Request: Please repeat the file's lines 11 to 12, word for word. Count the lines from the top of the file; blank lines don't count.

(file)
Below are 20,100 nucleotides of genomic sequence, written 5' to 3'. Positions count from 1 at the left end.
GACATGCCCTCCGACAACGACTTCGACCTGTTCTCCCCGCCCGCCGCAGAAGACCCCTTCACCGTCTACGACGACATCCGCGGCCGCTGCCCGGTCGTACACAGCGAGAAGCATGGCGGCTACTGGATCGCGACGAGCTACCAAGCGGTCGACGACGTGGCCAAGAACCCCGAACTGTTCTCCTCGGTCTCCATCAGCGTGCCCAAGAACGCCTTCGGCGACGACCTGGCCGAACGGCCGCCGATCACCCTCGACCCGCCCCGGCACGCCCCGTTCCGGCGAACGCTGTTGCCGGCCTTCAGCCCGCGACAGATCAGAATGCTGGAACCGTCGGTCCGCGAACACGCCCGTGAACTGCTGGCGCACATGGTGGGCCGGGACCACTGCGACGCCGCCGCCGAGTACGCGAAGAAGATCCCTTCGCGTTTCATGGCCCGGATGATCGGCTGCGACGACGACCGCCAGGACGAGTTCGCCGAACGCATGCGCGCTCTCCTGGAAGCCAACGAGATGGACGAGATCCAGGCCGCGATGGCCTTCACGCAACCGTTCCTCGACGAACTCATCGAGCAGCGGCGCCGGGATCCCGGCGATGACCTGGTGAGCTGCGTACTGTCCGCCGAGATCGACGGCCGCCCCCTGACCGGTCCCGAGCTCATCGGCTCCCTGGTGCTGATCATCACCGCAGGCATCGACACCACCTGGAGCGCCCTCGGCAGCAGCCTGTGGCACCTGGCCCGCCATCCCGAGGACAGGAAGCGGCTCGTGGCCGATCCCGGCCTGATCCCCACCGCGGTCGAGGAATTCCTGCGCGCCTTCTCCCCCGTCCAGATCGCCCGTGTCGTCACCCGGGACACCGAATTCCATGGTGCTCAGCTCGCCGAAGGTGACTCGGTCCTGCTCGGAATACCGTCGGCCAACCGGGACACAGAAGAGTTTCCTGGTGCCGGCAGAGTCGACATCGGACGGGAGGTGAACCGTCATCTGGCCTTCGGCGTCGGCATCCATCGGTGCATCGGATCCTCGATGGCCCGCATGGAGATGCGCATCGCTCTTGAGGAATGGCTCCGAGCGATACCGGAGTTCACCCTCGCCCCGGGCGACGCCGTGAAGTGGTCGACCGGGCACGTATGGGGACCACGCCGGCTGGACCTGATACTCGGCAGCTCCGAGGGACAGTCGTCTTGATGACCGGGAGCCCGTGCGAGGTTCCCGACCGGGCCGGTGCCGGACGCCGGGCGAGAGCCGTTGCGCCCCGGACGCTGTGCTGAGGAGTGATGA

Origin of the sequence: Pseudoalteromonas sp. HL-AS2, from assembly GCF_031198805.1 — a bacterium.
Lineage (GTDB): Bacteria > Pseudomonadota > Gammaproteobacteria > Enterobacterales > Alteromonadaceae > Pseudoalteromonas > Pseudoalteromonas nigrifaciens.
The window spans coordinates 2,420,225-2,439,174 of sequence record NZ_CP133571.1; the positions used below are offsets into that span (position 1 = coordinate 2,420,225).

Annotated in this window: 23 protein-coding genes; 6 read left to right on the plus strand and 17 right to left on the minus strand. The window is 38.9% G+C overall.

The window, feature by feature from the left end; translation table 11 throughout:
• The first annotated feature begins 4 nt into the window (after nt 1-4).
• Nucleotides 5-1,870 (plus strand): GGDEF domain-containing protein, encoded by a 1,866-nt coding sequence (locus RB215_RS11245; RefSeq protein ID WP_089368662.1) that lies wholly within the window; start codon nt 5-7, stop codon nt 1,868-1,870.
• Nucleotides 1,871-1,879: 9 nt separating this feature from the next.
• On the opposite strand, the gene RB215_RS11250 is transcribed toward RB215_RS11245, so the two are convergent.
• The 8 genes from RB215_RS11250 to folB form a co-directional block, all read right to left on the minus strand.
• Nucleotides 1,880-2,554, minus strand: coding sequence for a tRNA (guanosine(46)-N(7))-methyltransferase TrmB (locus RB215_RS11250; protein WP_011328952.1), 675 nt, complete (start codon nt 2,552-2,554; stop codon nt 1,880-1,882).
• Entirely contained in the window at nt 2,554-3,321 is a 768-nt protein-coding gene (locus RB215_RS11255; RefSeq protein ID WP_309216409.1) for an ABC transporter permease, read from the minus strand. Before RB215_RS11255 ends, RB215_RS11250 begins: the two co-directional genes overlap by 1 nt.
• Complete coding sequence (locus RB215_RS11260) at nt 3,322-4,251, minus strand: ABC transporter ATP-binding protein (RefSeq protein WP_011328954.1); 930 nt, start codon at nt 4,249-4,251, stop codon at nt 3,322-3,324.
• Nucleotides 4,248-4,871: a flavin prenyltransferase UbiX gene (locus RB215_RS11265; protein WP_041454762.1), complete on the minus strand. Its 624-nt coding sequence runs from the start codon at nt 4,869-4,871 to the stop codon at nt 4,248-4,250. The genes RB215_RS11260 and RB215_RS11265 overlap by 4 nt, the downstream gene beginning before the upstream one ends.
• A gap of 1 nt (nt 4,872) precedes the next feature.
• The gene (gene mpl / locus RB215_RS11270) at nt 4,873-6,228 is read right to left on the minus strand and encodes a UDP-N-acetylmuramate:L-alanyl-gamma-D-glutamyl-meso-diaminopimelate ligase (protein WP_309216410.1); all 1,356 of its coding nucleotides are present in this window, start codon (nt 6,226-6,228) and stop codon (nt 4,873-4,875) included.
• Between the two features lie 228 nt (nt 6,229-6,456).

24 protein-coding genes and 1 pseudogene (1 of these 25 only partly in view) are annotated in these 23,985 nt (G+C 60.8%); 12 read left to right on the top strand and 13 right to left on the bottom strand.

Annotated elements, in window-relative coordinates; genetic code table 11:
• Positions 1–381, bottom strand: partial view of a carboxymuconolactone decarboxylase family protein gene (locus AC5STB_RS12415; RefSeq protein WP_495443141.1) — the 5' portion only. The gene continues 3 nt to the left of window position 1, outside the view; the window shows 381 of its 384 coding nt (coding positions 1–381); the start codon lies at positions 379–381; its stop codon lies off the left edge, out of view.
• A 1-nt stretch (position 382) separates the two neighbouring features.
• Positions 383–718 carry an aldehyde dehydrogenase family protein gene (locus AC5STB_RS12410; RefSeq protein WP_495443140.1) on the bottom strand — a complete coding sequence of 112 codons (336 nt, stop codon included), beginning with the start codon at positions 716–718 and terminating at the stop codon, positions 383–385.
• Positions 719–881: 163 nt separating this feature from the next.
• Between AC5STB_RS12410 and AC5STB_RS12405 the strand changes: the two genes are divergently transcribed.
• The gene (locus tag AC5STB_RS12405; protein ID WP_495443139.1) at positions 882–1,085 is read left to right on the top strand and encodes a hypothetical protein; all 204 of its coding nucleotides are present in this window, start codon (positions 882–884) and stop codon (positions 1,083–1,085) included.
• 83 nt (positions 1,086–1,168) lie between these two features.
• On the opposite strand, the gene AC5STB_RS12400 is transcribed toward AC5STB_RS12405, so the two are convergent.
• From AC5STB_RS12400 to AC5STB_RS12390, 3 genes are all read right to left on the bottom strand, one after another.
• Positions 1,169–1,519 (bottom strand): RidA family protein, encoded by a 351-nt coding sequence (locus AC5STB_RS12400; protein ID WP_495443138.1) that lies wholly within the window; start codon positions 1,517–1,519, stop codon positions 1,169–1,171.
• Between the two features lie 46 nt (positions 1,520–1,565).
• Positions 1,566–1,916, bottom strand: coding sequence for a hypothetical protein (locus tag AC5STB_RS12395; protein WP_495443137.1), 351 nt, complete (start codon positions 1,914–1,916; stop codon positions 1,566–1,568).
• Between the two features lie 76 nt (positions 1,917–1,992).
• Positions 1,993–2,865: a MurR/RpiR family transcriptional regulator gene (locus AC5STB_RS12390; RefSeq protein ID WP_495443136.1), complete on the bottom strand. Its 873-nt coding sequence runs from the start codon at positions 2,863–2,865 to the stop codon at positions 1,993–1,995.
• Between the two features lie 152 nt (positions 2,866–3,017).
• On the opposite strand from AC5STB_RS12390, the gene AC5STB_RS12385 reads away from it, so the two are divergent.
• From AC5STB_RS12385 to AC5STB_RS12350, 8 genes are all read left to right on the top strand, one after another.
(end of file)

• On the opposite strand, the gene RB215_RS11250 is transcribed toward RB215_RS11245, so the two are convergent.
• The 8 genes from RB215_RS11250 to folB form a co-directional block, all read right to left on the minus strand.